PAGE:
This is the powerpoint for week 1 of the U. Reddit course "Creative Writing: A Technical Approach." In this installment is an introduction to the course and a lesson on brainstorming and drafting.

Published in: Education
0 Comments
1 Like
Statistics
Notes
  • Be the first to comment

No Downloads
Views
Total views
1,235
On SlideShare
0
From Embeds
0
Number of Embeds
5
Actions
Shares
0
Downloads
27
Comments
0
Likes
1
Embeds 0
No embeds

No notes for slide

Week 1: Creative Writing: A Technical Approach

  1. 1. Creative Writing: A Technical Approach<br />A course by Marshal D. Carper<br />with special thanks to Alan Natali<br />
  2. 2. About Me<br />Four books with Victory Belt Publishing.<br />Editor-in-Chief of Lockflow.com.<br />Over 600 articles published through Lockflow.com, Ultimate MMA Magazine, Fight! Magazine, and the Escapist.<br />Wrote character dialogue for the Black Sigil, a Nintendo DS game.<br />Contact: mcarper@gmail.com or Facebook. Also willing to Skype.<br />Property of Marshal D. Carper (marshaldcarper.com)<br />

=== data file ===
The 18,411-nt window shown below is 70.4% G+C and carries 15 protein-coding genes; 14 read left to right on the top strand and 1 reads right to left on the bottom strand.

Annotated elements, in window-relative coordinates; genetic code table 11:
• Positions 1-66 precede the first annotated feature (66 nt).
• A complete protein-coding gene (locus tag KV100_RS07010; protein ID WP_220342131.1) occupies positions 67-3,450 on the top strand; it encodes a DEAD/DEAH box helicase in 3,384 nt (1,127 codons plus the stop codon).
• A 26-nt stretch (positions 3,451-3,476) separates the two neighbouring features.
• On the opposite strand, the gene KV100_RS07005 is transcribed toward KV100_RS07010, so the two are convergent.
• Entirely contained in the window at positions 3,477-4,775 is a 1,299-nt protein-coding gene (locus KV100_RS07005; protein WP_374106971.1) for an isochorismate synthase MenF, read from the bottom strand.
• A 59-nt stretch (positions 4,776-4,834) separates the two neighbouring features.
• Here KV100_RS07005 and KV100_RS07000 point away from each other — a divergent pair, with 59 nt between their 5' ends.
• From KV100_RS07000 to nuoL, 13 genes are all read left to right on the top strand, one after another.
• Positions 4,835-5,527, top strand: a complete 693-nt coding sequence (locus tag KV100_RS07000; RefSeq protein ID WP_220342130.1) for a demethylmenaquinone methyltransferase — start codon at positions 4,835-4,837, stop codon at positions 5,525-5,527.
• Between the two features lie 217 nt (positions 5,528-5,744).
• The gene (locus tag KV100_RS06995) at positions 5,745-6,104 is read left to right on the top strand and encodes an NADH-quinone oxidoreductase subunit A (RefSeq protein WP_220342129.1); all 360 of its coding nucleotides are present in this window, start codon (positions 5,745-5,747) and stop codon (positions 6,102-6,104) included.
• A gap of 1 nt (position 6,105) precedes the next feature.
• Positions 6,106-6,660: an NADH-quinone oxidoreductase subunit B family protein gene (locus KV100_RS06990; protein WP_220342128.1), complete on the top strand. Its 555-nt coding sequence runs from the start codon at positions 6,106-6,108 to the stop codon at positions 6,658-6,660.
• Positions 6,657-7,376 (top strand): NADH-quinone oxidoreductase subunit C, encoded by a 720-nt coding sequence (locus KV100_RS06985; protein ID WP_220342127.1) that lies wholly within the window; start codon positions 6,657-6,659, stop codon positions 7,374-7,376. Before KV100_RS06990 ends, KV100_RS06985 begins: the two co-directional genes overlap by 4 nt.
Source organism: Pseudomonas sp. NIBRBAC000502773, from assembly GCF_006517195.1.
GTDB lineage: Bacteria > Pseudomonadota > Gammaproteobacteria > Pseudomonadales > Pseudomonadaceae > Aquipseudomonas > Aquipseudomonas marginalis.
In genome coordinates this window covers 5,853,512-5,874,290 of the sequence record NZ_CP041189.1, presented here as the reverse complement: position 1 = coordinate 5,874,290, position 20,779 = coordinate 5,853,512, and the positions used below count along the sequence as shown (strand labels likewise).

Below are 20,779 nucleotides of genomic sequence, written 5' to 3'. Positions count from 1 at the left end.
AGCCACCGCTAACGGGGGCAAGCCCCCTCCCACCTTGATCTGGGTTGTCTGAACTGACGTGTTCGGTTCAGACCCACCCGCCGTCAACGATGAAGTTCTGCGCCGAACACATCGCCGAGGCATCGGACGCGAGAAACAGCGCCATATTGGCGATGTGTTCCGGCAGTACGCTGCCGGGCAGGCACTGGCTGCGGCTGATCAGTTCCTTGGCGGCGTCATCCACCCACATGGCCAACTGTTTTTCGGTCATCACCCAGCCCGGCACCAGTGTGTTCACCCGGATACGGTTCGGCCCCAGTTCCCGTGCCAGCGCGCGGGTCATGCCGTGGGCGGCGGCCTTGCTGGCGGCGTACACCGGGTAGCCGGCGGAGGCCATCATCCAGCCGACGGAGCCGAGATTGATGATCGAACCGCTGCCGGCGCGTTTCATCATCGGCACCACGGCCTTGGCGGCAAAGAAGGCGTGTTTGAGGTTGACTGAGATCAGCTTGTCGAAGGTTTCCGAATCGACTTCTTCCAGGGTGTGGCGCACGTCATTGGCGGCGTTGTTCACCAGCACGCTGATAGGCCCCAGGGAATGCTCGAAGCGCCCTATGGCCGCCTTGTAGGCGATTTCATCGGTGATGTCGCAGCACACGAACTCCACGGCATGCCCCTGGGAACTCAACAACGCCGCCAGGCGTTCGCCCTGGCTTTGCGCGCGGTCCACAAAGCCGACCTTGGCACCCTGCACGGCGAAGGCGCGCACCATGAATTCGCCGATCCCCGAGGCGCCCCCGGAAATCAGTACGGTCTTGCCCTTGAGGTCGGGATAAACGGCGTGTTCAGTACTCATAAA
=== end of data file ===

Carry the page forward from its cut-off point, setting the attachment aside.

3. 3. Class Structure<br />Week 1: Brainstorming and Drafting<br />Week 2: Perspective, Organization, and Missed Opportunities<br />Week 3: Developing Scenes<br />Week 4: Openings and Closings<br />Week 5: Active Voice versus Passive Voice<br />Week 6: Sentence Structure<br />Week 7: Adjectives and Adverbs<br />Week 8: Grammar and Usage<br />Property of Marshal D. Carper (marshaldcarper.com)<br />
  4. 4. Big to Small<br />The Revision Process<br />Macro<br />Micro<br />Surface Errors<br />Word Choice<br />Sentence Structure<br />Organization<br />General Plot<br />Property of Marshal D. Carper (marshaldcarper.com)<br />